Predicting the future of technology
Predicting the future of technology is a challenge.
We don’t know what the future holds. But, if you look at our history, we see that technology was originally something that didn’t really have much of an impact on our lives because it simply hadn’t spread and proliferated.
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Predicting the future of technology
We sat down with AI expert, Dr Adam Pantanowitz, to get his predictions on the future of technology.
Now, we see technology all around us – it was slow at first and, then, completely sudden. It generally follows an exponential trend. Over time, technology has been growing faster and faster, and the impact of technology is even more rapid.
Technology forms so much of our daily lives, it’s hard to imagine it increasing but it certainly will. In the future, we can imagine technology becoming even more integrated with our lives and our stream of consciousness.
And you can also imagine the way we interact with computers changing. Instead of doing things in a rudimentary way with our fingers and thumbs, technology may be more seamlessly integrated with our neurology in invasive or non-invasive brain-computer interfaces.
When we look at how technology will change the future of work, it will have a massive, transformative impact on industry. You can imagine yourself partnering with technology in more intimate, interactive ways.
1. What is the metaverse?
The metaverse isn’t really well understood because there are actually two different versions of the metaverse.
There is the hypothetical metaverse we see in science fiction. This is the idea that internet becomes a single immersive experience, where we conduct our lives and create multiple worlds and experiences.
The current version is something different. We see multiple 3-D immersive worlds popping up and people calling it the metaverse. It is accessed through virtual reality (VR) and augmented reality (AR). With VR you wear a headset to access a three-dimension (3-D) world, using an interface (for example, a keyboard) and audio (your voice) to navigate the world and interact with others. AR isn’t fully immersive. In AR, we look at reality as it stands and superimpose a computing interface into that reality.
AR and VR, together, form what we call spatial computing. The metaverse will exploit the tools of spatial computing to allow you to feel like you’re in a different world.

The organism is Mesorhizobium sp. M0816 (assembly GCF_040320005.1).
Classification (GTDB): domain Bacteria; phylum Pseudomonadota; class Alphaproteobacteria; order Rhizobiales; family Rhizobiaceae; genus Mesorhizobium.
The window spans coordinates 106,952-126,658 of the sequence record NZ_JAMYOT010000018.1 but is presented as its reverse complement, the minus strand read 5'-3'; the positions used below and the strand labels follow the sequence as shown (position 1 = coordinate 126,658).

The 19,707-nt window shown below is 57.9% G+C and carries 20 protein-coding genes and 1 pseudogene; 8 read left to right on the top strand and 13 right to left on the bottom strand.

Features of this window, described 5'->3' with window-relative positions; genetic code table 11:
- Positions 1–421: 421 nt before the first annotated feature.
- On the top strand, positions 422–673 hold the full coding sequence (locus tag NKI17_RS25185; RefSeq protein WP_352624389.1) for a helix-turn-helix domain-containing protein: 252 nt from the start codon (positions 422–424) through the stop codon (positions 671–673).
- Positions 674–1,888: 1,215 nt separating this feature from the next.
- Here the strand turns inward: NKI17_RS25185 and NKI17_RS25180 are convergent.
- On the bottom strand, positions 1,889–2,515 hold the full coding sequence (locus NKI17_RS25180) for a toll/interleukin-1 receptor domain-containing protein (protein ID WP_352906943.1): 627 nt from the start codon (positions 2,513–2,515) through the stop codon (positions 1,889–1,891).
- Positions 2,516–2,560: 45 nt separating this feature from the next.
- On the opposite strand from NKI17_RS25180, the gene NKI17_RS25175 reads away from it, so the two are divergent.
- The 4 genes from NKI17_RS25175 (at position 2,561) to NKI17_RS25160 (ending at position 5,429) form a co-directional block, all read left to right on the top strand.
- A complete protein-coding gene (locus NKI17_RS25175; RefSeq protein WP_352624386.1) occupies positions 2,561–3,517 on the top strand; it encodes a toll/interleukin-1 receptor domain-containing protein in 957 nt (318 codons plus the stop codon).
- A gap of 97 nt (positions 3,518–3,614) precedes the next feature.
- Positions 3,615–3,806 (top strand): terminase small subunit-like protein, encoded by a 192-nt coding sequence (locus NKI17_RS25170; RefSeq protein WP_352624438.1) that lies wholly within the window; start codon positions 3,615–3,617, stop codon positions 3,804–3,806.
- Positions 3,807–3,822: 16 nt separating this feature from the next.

During Covid-19, at a time of social separation, it created a portal where it doesn’t really matter where you are as long as you’re accessing the same system, which exists as a layer outside of our reality. This idea of being delocalised as a human being presents some exciting opportunities.
“You can imagine a future where artificial intelligence is generating worlds at a faster rate than we can consume them, that would be my vision of a future metaverse.”
2. What is blockchain technology?
In its simplest form, blockchain in a distributed record, a record that’s stored in multiple places and when the record changes somewhere it synchronises somewhere else.
Today, people are building what is known as Web 3. This is the latest ‘version’ of the internet, where the centralised control of the internet becomes dissolved and distributed. In Web 3, we use blockchain in part to store these records.
A lot of the hype around the metaverse is due to non-fungible tokens (NFTs), blockchain-based assets that have unique identifiers. NFTs can’t be confused or swapped, with only a single version of each asset on any given blockchain Web 3, blockchain, and the metaverse have links which synergise together. NFTs will be sold in metaverses.
For instance, you’ll be able to buy an asset that is uniquely yours, like a piece of art, and display it in a virtual house that others can come to and visit. In future, we may be so immersed in the metaverse that we’ll end up spending more time there than we do in normal reality via VR and AR. This is one of the potential justifications of the value some people associate with NFTs.
In the digital world, your reach is greater than in any physical reality. Companies will be able to develop, produce, and sell their products in a metaverse. In this scenario, a virtual private banker is not an impossibility.
“When metaverses are created, they may not be created by a single organisation, but rather by a distributed group of people in some decentralised way – so they may leverage blockchain for assets purchased in a metaverse environment to gain access to certain features for financial transactions.”
3. The future of artificial intelligence and robotics